Bumbershoot day two, in the pouring rain
It was pouring yesterday morning – thick, persistent rain – but the forecast predicted clearer skies toward midday. Regardless, I’d already decided to start my second day at this year’s Bumbershoot festival indoors at the KEXP music lounge. I grooved through a good hour with Ra Scion from local hip-hop troupe Common Market before opening the gates to what would become Roots Music Day at Bumbershoot.
It was aptly instigated by local singer-songwriter Sera Cahoone, who played her lounge set sans rhythm section. If you’re unfamiliar with Cahoone’s work, suffice it to say the words “quiet” and “sad” come up a lot in print. I’ve typed them a number of times myself. This early in the day, with the rain still falling outside, the quiet and sad felt even quieter and sadder. It was a beautiful little heartbreaking set. Later in the day, on the Starbucks stage, in comparison, Cahoone’s set was darn near energetic. The quiet and sad was still pervasive in songs like “Baker Lake” and “You Might As Well,” but multi-instrumentalist Jeff Fielder pulled in the energy with a number of inspired solos. Pulling mostly from last year’s Only as the Day Is Long, her cover of Buck Owens’ “Love’s Gonna Live Here” downright rocked, and a nameless new song left a solid impression.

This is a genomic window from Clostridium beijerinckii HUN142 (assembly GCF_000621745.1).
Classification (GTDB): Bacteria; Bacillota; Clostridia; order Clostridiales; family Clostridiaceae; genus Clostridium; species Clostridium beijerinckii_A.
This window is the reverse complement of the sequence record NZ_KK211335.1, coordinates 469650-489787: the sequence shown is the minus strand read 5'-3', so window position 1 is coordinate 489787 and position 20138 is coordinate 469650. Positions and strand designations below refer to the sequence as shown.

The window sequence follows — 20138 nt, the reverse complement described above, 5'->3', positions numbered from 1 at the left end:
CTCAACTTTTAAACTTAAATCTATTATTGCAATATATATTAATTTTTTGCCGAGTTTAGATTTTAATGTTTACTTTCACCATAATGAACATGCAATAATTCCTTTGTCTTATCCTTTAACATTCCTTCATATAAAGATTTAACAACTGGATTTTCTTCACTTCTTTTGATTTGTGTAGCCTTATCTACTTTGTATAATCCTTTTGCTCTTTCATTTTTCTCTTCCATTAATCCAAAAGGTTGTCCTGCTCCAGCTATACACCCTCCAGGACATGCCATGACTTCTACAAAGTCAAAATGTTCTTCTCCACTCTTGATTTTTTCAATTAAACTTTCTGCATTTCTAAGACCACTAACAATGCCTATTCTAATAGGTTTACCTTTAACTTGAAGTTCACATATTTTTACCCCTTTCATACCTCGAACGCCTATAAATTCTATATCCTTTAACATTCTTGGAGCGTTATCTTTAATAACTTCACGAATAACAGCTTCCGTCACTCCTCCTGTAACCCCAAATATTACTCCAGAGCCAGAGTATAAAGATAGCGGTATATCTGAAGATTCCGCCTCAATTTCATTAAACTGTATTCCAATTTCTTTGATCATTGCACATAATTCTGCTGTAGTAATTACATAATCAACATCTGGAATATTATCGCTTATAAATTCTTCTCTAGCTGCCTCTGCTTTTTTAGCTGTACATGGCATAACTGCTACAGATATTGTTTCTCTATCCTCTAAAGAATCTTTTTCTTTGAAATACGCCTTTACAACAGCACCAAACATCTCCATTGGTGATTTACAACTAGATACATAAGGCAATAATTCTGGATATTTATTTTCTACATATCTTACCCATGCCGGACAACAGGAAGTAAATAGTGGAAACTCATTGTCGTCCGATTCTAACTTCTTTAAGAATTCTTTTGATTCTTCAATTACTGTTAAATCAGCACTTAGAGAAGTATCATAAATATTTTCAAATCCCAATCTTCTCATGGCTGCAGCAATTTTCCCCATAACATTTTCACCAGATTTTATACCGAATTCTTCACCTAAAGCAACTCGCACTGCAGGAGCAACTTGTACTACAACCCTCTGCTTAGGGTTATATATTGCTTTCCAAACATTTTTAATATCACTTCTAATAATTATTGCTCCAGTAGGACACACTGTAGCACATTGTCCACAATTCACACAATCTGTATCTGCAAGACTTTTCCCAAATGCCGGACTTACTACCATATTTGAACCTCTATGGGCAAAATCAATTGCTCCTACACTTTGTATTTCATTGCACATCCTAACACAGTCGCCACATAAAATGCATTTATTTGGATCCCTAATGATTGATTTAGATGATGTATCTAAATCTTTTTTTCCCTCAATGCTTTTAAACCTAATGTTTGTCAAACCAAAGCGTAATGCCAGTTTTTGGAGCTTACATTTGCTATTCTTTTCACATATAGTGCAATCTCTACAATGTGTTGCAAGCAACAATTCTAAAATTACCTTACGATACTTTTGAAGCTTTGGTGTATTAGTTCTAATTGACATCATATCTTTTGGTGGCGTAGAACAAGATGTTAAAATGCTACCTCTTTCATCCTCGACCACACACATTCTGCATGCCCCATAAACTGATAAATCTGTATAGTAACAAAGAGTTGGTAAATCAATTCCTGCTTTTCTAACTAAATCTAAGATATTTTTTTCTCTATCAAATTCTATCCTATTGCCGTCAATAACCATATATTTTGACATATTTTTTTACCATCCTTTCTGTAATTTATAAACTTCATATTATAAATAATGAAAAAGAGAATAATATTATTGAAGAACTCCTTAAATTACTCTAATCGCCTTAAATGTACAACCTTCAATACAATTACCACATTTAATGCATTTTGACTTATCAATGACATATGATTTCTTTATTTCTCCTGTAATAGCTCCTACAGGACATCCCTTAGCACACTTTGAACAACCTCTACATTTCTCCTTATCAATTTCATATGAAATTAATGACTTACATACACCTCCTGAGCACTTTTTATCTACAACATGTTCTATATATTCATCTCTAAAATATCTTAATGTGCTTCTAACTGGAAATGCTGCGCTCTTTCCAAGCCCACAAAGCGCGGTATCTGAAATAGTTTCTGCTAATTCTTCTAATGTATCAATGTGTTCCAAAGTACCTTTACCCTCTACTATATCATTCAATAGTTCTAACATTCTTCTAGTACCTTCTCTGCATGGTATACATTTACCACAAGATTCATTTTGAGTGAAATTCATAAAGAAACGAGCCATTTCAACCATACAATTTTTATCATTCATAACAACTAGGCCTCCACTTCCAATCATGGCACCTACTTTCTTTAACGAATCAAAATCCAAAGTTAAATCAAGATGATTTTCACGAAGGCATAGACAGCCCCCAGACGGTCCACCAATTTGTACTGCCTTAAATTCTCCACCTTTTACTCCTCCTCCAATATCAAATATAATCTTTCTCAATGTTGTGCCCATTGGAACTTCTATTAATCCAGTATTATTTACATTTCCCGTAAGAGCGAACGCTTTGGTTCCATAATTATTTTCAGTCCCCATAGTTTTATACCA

The best moment of the day came on the same stage, with Dave Alvin & the Guilty Women. Laurie Lewis unleashed more than a few fiery fiddle solos while Alvin’s chemistry with Christy McWilson meant formidable vocal performances, regardless of who was singing. Cindy Cashdoller’s lap steel deserves a merited mention, as it dominated many of the instrumental breaks. This is a large, incredibly tight band who clearly feed quite strongly from each other’s incredible instrumental skill. There are still a number of remarkable artists to check out today, but Dave Alvin & the Guilty Women may prove to be my favorite band of the whole festival.
Other highlights from Day Two came from Brett Dennen, whose vaguely reggae-inspired music transformed the soggy field in front of the Starbucks stage into move-and-groove party, and the understated cleverness of Todd Snider. It was late and rather dark by the time Snider took to a far-away side stage. It felt like kind of a shame that a songwriter of his skill be showcased so far from the center of attention, but those crowded around to watch his set didn’t seem to mind. He moved through a handful of tunes before opening the floor to requests. Probably the most crowd-pleasing moment came in the form of “Alright Guy,” though “Just Like Old Times” and “Tension” were my personal highlights.
Hey Marseilles, another up-and-coming local outfit, and Handful of Luvin’ both piqued my interest early on, and I’d be remiss not to mention the incredible energy of the Yeah Yeah Yeahs on the mainstage, with all their confetti, bouncing giant eyeball balloons, and Karen O’s costume choices. It was quite a day at Seattle Center, and I can only guess today will be just as memorable. On the schedule: Black Joe Lewis, Cave Singers, Grand Hallway, the Devil Makes Three, Akron/Family, Soulsavers, and more. Here’s hoping the rain gives us a break.